Orange County is a delightful place to live with a decidedly rural flavor and two small towns, Orange and Gordonsville, both offering small town charm and an honest taste of Americana. One could easily fill weeks touring historic sites, visiting wineries, or enjoying the many outdoor activities in Virginia’s piedmont. As a long time resident of Orange County, I am convinced that we enjoy a near perfect situation where we thoroughly enjoy the intimacy of small town living as both Orange and Gordonsville are just 10 minutes away and Charlottesville, one of America’s most charming University towns, is just 30 minutes south. Learn more about Orange County >

Please give me a call if you have any questions about Frascati or Orange County and if you’d like to visit for a weekend or a week check out Maple Crest or any of the other delightful short term rentals in Orange County.


John Ince
434-981-3011
john@charlottesvillecountry.com

Orange County Office
132 East Main Street
Orange, VA 22960
Phone: 540 672 3903

Charlottesville Office
503 Faulconer Drive – Suite 6
Charlottesville, VA 22903
Phone: 434 293 3900

wileyproperty.com | charlottesvillecountry.com

Farms for sale near Charlottesville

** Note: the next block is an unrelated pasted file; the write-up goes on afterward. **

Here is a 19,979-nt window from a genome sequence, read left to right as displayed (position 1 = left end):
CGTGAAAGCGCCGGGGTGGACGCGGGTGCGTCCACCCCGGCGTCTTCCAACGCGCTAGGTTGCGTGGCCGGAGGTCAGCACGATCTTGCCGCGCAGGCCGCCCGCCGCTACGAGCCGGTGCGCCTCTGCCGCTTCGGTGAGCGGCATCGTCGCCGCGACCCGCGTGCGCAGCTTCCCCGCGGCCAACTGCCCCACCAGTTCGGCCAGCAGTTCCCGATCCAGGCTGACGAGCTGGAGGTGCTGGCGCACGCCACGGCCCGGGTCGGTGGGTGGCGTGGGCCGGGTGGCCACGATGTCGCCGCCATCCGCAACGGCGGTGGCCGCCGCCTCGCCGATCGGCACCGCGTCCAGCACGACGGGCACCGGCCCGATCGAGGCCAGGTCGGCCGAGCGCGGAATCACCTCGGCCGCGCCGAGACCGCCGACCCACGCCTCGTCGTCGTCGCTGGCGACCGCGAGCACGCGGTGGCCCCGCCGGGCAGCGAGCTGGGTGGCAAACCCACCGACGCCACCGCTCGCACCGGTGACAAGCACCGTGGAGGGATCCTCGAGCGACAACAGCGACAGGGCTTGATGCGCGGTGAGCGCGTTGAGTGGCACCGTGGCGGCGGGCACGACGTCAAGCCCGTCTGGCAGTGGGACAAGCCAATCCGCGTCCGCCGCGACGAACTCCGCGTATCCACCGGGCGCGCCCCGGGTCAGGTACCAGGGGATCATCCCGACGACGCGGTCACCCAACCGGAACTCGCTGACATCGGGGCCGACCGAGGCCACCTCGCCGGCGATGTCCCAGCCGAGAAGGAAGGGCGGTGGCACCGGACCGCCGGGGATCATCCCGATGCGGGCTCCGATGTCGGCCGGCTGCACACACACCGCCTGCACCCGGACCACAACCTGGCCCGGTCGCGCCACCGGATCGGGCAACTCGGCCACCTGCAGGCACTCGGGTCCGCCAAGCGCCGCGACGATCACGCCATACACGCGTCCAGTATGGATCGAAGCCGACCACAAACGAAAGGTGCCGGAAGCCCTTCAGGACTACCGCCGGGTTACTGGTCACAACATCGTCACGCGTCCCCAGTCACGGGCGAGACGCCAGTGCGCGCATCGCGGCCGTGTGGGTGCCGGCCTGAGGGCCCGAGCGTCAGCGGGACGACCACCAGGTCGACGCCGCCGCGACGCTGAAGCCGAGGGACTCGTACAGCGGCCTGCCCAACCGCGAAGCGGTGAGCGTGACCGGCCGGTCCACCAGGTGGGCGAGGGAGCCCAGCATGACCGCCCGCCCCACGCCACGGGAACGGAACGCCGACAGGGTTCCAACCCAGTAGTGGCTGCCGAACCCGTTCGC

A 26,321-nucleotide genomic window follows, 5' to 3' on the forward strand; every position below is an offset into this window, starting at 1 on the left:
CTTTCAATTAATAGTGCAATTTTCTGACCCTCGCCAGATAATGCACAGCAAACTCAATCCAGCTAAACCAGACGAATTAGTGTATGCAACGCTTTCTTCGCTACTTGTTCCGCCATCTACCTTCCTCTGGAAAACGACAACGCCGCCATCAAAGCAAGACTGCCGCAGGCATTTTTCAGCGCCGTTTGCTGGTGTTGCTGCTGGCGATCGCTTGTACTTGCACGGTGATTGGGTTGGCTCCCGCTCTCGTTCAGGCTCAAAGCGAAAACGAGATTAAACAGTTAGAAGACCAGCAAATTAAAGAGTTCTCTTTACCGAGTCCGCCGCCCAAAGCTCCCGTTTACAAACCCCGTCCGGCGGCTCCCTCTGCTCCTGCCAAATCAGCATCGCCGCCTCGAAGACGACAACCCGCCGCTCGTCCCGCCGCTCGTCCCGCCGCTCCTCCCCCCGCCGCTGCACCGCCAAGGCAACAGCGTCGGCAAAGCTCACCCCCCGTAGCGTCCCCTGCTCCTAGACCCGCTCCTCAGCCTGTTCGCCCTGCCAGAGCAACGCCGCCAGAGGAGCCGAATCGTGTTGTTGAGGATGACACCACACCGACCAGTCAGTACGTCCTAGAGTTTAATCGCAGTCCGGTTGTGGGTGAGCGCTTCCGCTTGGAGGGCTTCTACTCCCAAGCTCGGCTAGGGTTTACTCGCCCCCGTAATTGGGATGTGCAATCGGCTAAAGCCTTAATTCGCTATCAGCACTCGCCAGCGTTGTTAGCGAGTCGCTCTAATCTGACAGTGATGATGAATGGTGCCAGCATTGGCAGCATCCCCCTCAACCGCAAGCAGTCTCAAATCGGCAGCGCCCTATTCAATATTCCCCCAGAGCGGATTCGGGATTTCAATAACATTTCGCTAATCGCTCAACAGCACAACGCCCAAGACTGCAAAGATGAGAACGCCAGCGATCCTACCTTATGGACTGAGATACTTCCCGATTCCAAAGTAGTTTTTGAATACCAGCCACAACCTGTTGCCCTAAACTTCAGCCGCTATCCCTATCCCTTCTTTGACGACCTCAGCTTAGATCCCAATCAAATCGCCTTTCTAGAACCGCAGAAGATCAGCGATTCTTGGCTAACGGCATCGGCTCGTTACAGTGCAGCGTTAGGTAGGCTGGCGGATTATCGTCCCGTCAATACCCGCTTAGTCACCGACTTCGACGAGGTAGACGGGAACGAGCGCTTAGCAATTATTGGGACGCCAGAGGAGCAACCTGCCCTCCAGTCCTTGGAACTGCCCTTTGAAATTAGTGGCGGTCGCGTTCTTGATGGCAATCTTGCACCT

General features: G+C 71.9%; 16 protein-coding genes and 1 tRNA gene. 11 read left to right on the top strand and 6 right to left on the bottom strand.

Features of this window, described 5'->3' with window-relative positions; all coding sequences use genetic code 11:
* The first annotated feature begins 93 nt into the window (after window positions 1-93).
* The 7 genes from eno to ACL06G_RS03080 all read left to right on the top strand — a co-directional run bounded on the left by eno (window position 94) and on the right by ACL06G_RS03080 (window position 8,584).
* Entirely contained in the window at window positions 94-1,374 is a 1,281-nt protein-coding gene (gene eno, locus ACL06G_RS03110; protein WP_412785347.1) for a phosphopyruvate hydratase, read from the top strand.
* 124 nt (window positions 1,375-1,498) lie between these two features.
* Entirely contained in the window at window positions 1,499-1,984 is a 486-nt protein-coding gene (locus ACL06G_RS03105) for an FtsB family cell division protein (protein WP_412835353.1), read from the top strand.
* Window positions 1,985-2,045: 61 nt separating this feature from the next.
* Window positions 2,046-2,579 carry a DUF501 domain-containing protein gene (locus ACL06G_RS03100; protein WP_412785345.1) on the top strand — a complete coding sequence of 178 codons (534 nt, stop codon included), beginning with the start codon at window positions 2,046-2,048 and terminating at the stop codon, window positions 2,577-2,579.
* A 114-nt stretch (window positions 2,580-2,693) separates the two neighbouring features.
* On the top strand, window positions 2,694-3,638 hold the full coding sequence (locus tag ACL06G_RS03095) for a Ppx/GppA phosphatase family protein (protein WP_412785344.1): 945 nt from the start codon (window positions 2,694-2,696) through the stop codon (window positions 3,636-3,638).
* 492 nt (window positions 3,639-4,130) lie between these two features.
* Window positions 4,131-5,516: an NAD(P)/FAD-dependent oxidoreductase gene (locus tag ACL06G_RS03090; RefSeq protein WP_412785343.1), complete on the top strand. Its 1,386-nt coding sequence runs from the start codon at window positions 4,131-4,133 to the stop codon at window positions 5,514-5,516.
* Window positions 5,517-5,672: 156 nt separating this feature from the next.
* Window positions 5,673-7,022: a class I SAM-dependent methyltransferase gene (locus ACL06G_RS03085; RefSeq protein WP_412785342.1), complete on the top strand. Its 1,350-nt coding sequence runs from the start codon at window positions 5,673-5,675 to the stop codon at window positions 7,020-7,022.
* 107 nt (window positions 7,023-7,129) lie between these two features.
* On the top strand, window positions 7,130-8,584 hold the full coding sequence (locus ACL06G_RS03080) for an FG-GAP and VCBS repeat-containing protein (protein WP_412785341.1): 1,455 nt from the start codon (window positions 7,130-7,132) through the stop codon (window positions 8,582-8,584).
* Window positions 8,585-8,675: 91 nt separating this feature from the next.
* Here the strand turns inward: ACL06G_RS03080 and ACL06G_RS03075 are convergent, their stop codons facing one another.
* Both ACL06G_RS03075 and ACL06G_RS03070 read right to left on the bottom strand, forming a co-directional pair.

Farms for sale near Charlottesville

If you are considering purchasing a farm near Charlottesville or any of the surrounding counties you may be contemplating having a horse or two, maybe some chickens perhaps planting a vineyard. Ten acres would probably be plenty of land for that but you’ve just fallen for a house on 250 acres of pasture and woods with good fencing all set up for grazing cattle and making hay. You never imagined having to take care of so much land. Where would you start?

This is actually a quite common question and the answer is a win-win in most cases. Agriculture is still the most prevalent industry in these counties and most of it is handled by generational farm families that farm their own land and lease out additional land from property owners who are happy to have their property well cared for and even have some income while qualifying for land use taxation. The lessee is typically responsible for maintaining the land, fertilizing when necessary and maintaining fencing and farm roads and they have the machinery and knowledge to do that well. The property owner can farm vicariously from their porch and will often maintain a portion of the property themselves for any projects they have in mind. One needn’t be intimidated by too much land. Chances are the farmer in place would like to stay in place and pay you for the privilege.

Farms and Estates for sale >

Give John Ince a call to talk about Farms for sale around Charlottesville, Virginia: 434-981-3011

Historic properties for sale, Charlottesville, Virginia